I found myself in the Ironbound neighborhood walking past the Portuguese stores. When I glanced at my watch I caught my breath as I saw that Midday Prayer was in half an hour. I turned around to head back up the hill, taking my rosary beads out of my pocket.

I started the first Sorrowful Mystery, the Agony in the Garden. I'd barely begun the first Hail Mary when I noticed three homeless people slouching on benches in a tiny park just to the east of the railroad station. A tableau of Christ's agony in the Garden being lived out in the middle of downtown.

The second mystery, the Scourging at the Pillar found me walking along the dim and filthy street the cuts underneath the railroad tracks. I looked for the men who often sleep on the gravel beside the pavement, but they weren't there at the moment. Jesus's scourging was evidently being carried out elsewhere this morning.

Downtown Newark is a great place to meditate on the Sorrowful mysteries. The Crowning with Thorns... The Carrying of the Cross ... the Crucifixion...

As I finished my rosary with he mystery of Jesus' dying on the cross I began hearing the evangelist's powerful voice again. She was still at the job of preaching the Word, but was now mixing in a few snatches of a cappella singing: "Halleluiah! He has risen!"

You could sense that she was getting near the end of her sermon, but she was still on point: "It's all about resurrection. About new life. Amen? It's all about redemption! Newark can use some redemption this mornin', Amen? Yes, you know that's right, church! Newark can use redemption this morning, and this afternoon and this evening. Amen?

"And redemption can come from only one place. [Now her voice was truly booming for all downtown to hear.] Redemption doesn't come from money -- I don't care how rich you are! It doesn't come from sex either. And it sure doesn't come from doing drugs! No, our redemption comes from only one thing: the blood of the Lamb, halleluiah, that was shed for us on Calvary that Friday afternoon, halleluiah! Nothin' but the blood of the Lamb!"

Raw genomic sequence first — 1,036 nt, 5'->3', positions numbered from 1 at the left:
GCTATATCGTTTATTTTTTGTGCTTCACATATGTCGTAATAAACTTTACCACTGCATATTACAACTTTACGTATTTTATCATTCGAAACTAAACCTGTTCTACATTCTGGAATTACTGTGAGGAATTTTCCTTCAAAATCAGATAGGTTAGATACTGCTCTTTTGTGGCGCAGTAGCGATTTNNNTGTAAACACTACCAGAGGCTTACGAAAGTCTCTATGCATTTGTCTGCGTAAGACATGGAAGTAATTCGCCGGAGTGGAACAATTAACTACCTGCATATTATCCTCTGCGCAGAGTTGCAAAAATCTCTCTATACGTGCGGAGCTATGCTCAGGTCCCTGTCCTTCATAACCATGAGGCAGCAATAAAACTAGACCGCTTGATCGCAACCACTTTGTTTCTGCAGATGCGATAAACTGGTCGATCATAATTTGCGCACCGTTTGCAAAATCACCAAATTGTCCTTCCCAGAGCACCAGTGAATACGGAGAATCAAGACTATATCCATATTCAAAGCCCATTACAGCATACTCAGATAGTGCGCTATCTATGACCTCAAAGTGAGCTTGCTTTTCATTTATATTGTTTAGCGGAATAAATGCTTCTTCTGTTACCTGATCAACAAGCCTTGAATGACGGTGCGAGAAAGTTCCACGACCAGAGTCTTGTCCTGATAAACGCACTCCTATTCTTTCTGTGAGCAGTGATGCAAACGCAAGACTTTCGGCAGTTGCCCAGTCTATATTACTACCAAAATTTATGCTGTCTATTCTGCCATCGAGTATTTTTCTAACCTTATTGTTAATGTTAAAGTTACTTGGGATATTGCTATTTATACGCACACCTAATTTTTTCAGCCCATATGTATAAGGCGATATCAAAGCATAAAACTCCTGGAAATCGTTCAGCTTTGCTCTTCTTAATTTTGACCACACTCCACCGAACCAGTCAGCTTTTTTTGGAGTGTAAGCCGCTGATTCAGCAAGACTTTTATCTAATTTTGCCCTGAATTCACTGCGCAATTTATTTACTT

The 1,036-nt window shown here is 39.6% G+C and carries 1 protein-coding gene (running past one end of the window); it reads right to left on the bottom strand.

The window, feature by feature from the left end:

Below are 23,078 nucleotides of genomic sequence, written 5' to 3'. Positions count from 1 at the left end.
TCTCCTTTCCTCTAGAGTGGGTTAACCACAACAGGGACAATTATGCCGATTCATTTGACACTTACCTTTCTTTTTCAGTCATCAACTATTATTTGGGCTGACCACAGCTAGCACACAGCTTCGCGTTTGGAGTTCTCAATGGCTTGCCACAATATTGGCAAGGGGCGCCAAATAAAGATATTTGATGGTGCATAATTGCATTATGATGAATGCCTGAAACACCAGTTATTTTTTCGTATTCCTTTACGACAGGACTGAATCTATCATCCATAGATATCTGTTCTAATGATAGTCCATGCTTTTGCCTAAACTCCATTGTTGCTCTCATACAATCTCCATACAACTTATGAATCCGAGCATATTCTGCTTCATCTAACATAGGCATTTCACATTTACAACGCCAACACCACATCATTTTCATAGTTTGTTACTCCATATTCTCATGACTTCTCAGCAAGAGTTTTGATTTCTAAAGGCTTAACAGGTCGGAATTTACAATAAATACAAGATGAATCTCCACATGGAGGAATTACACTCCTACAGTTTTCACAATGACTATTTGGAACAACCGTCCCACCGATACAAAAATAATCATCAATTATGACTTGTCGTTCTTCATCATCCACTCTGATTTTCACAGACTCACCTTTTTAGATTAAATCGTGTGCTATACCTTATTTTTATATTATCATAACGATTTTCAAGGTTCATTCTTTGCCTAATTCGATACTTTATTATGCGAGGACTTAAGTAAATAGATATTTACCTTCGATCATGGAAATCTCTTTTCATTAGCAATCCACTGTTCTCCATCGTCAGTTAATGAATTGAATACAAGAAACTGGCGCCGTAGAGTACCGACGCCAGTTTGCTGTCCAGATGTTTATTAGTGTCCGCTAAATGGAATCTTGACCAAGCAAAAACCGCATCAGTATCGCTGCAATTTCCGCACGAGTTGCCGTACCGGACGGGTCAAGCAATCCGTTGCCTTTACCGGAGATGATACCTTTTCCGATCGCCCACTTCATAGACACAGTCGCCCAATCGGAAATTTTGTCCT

As I turned the corner onto King Boulevard the echo of the evangelist's voice grew faint. I could just hear her start to lead a spirited hymn of "Halleluiah!"

I walked up the front stairs of the monastery thanking the Lord for her message. Her shouting "Halleluiah!" on Good Friday morning was a great reminder that Jesus' suffering, death and resurrection are all tied together, all part of the one great Paschal mystery. And for her the Paschal Mystery is not speculative theology; it's about facing and overcoming the hardest things in your life, whether you're a street person or a corporate executive. For each one of us, no matter who we are, as she would put it, "This is what it's all about."   

Our 3:00 Good Friday Liturgy was richer and deeper for me that afternoon because I could still hear the passionate preaching of that evangelist. I prayed that I might some day be given even a small piece of her magnificent passion and conviction.

May the Risen Lord bless all of us! Because it's not just Newark that can use a little redemption this morning and this afternoon and this evening. Can I get an "amen" to that?